Sunday, April 21, 2024
HomeBusinessEurope Targets Missing Emissions That Could Bust Climate Goals

Europe Targets Missing Emissions That Could Bust Climate Goals

The science on tackling climate change is simple: zero out carbon dioxide emissions and global temperatures will stabilize. But a carbon accounting quirk might mean that, even if all countries meet that goal, pollution from shipping and aviation could result in continued warming.

The peculiarity exists because the current United Nations accounting system is focused on emissions generated within a country’s territorial boundaries. Ships and planes that emit CO2 outside the jurisdiction don’t usually get counted.

That’s a problem worth fixing. Steffi Lemke, Germany’s environment minister, thinks this year’s annual UN climate summit COP28 could provide a solution. In a speech at the Petersberg Climate Dialogue in May, Lemke said it is possible to “fully map these emissions” and therefore individual countries should account for them in the summit’s “global stocktake,” which will measure how nations are doing in achieving the goals set under the Paris Agreement. The details on how countries account for shipping and aviation emissions would be up for negotiation. 

CO2 emissions from shipping and aviation accounted for roughly 5% of the global total in 2021. Both are expected to grow under business-as-usual scenarios, with aviation expected to at least double in its absolute contribution to the warming problem. That means there’s no way to meet global climate goals without including these sectors under the net zero framework.

In a written response to Lemke’s proposal, the COP28 team said that the global stocktake is a process led by UN members party to the Paris Agreement and it welcomes “all opportunities” to achieve climate goals. However, it added that “international shipping and aviation are not part of the negotiated outcomes under” the deal.

That’s not how the European Commission reads the document that was signed in 2015. An EC spokesperson pointed out that the Paris text refers to all “anthropogenic emissions” — or human-caused greenhouse gas pollution — which the bloc sees as including the shipping and aviation industries.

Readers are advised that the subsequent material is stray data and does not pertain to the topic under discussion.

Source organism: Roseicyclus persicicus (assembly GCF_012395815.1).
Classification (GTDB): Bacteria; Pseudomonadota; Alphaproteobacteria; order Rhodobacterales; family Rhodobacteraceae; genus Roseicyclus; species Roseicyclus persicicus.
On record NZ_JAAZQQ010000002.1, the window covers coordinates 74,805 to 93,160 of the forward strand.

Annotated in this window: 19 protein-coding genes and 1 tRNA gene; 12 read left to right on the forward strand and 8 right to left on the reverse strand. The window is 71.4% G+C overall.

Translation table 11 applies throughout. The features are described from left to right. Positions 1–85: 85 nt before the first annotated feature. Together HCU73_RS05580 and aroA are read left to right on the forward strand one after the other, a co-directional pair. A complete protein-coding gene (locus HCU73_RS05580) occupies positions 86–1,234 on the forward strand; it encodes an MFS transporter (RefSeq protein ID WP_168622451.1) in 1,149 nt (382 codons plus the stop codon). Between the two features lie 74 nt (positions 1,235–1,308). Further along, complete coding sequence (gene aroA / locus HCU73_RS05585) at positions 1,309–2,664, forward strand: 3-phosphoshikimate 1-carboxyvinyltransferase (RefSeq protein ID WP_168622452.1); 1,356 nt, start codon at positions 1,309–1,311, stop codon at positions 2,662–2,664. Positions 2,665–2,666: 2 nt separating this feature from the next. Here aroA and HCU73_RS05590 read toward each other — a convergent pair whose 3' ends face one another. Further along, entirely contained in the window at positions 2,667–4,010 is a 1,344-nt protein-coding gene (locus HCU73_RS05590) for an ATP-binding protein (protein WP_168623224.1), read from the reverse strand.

Europe’s push to count those emissions will be backed by new targets. The EU’s latest climate legislation includes targets to cut emissions from international shipping and aviation. The bloc will account for emissions from ship and plane journeys that end in or originate from its territory. And the EC spokesperson added that the European Union will include the targets on those emissions when it submits revised goals to the UN soon.

The assessment is backed by analysis from non-profit Transport & Environment (T&E) that found the Paris Agreement “imposes legal obligations” on member states to count international aviation and shipping. COP28’s stance is “factually untrue,” said Jacob Armstrong, shipping expert with T&E. A spokesperson for COP28 acknowledged that, “while shipping and aviation emissions are anthropogenic, sector-specific strategies” for cutting emissions lie under the purview of other UN bodies.

That’s where it gets further complicated. The UN bodies that currently regulate international transport emissions are the International Civil Aviation Organization (ICAO) and the International Maritime Organization (IMO). Last year, ICAO adopted “long-term aspiration goals” to reach net zero emissions by 2050. And this week, the IMO is meeting at a conference in London to consider similar targets.

But asking officials to calculate and present those emissions for a global stocktake leads to a game of passing the parcel. The COP28 spokesperson said it welcomes “submissions by the IMO and ICAO on emissions, if they choose to do so.” In response to questions about whether the bodies would consider making such submissions, spokespeople for both said that it’s the decision of member countries on how to include emissions data in the COP28 process.

The technicalities of carbon accounting for international transport emissions are certainly challenging, but that’s not the reason why they haven’t been sorted out. The problem is that a few countries keep pushing a resolution off the agenda, said Armstrong. “The item got cut off the agenda every time because there was no political momentum to do it, and because a lot of countries wanted to block it,” he said, among them big oil exporters such as Saudi Arabia or Russia. 

Unfortunately, physics doesn’t care much about politics. Whether the emissions are released within a country’s border or not, they all end up in the atmosphere, thickening the blanket that’s warming the planet. 



Most Popular